FIGS. 2A, 2B, 3A and 3B emphasize the size of the rings of the phase grating structure. Actually, the height of the step equals λB/(n−1), i.e., about 1 μm, and the number of rings becomes a few tens. λB is a blazed wavelength and n is refractive index.

When the base curve of the grating surface is flat plane as shown in FIG. 2B, the lithography method is suitable to form the phase grating structure. Otherwise, when the base curve of the grating surface is curved surface as shown in FIG. 3B, the phase grating structure can be formed by the mechanical method with a lathe.

In any case, the phase grating structure has wavelength dependence such that spherical aberration changes in the undercorrected direction as wavelength of incident light increases.

The spherical aberration changes in the overcorrected direction as the thickness of the cover layer increases. Further, the phase grating structure changes the spherical aberration in the undercorrected direction as the wavelength of the incident laser beam increases. And thus, since a longer wavelength laser beam is used for the thick cover type optical disc, and a shorter wavelength laser beam is used for the thin cover type optical disc, the change of the spherical aberration due to change of the cover layer's thickness is corrected by the change of the spherical aberration due to the wavelength dependence of the phase grating structure.

An additional optical path length added by a phase grating structure is expressed by the following optical path difference function Φ(h):

Φ(h)=(P 2 h 2 +P 4 h 4 +P 6 h 6+ . . . )×λ

where P2, P4 and P6 are coefficients of second, fourth and sixth orders, h is a height from the optical axis and λ is a design wavelength. The function Φ(h) represents an optical path difference between an imaginary ray that is assumed not to be diffracted by the grating and a ray that is diffracted by the grating, at a point on the phase grating structure where the height from the optical axis is h. In such an expression, a negative value of the second order coefficient P2 represents a positive paraxial power of the phase grating structure. Further, the negative power increases with increasing the distance from the optical axis when the fourth order coefficient P4 is larger than zero.

An actual microscopic shape of the phase grating structure is defined like a Fresnel lens having a large number of concentric rings. The actual shape Φ′(h) is defined by subtracting λ×m (m: integer) from Φ(h) as follows.

Φ′(h)=(MOD(P 2 h 2 +P 4 h 4 + . . . +C, 1)−C)×λB

Symbol λB is a blazed wavelength for which the steps of the grating gives an optical path difference by one wavelength, and the diffractive efficiency becomes the maximum at the blazed wavelength λB. Symbol C is a constant defining a phase at a boundary between adjacent rings (0=C<1). The function MOD(x, y) represents the remainder when x is divided by y. MOD(P2h2+P4h4+ . . . +C, 1) is equal to zero at the boundary. The phase grating structure is formed on the base curve that is the lens surface of the refractive lens. Inclines and steps of the ring areas are designed such that the optical path differences are defined by Φ′(h).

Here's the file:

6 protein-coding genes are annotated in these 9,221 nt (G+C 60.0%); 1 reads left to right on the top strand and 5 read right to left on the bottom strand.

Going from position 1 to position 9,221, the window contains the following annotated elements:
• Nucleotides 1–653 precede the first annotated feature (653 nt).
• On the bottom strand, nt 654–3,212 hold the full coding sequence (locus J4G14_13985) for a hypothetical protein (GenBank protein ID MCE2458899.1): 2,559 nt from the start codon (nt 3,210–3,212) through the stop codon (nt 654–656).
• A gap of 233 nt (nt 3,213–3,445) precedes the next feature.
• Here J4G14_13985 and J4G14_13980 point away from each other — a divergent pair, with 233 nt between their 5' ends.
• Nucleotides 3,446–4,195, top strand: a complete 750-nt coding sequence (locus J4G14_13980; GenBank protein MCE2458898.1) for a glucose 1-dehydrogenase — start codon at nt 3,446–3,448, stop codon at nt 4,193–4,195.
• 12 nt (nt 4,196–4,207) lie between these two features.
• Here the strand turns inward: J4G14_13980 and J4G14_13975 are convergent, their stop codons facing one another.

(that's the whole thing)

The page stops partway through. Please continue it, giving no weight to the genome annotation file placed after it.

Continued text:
The phase grating structure formed on the spherical aberration correcting element 22 satisfies the following condition (1);

−15<Φ(h 45)/λ−P 2×(h45)2<−7  (1)

where h45 is the height from the optical axis of a point where a light ray whose NA is 0.45 intersects the phase grating structure.

When the condition (1) is satisfied, the variation of the spherical aberration due to change of the cover layer's thickness can be effectively counterbalanced by the variation of the spherical aberration of the phase grating structure due to the wavelength change. If the intermediate term of the condition (1) becomes lower than −15, the variation of the spherical aberration due to shift of wavelength becomes too large. On the other hand, when the intermediate term of the condition (1) exceeds −7, the variation of the spherical aberration due to shift of wavelength becomes too small, which cannot counterbalance the variation of the spherical aberration due to the change of the cover layer's thickness.

The shift of wavelength of the laser due to the change of temperature causes the backfocus of the composite objective lens 20 to change, which causes focus error. Since the change of backfocus due to temperature change are very slow, the focus error can be corrected by the focus adjusting mechanism in the optical pick-up.

On the other hand, the wavelength of the laser is rapidly changed by switching of the laser output between high and low levels during recording operation. The rapid shift of wavelength also causes the focus error, and it cannot be perfectly corrected by the focus adjusting mechanism. Thus, it is desirable that the composite objective lens 20 is constituted such that movement of the focal point is reduced.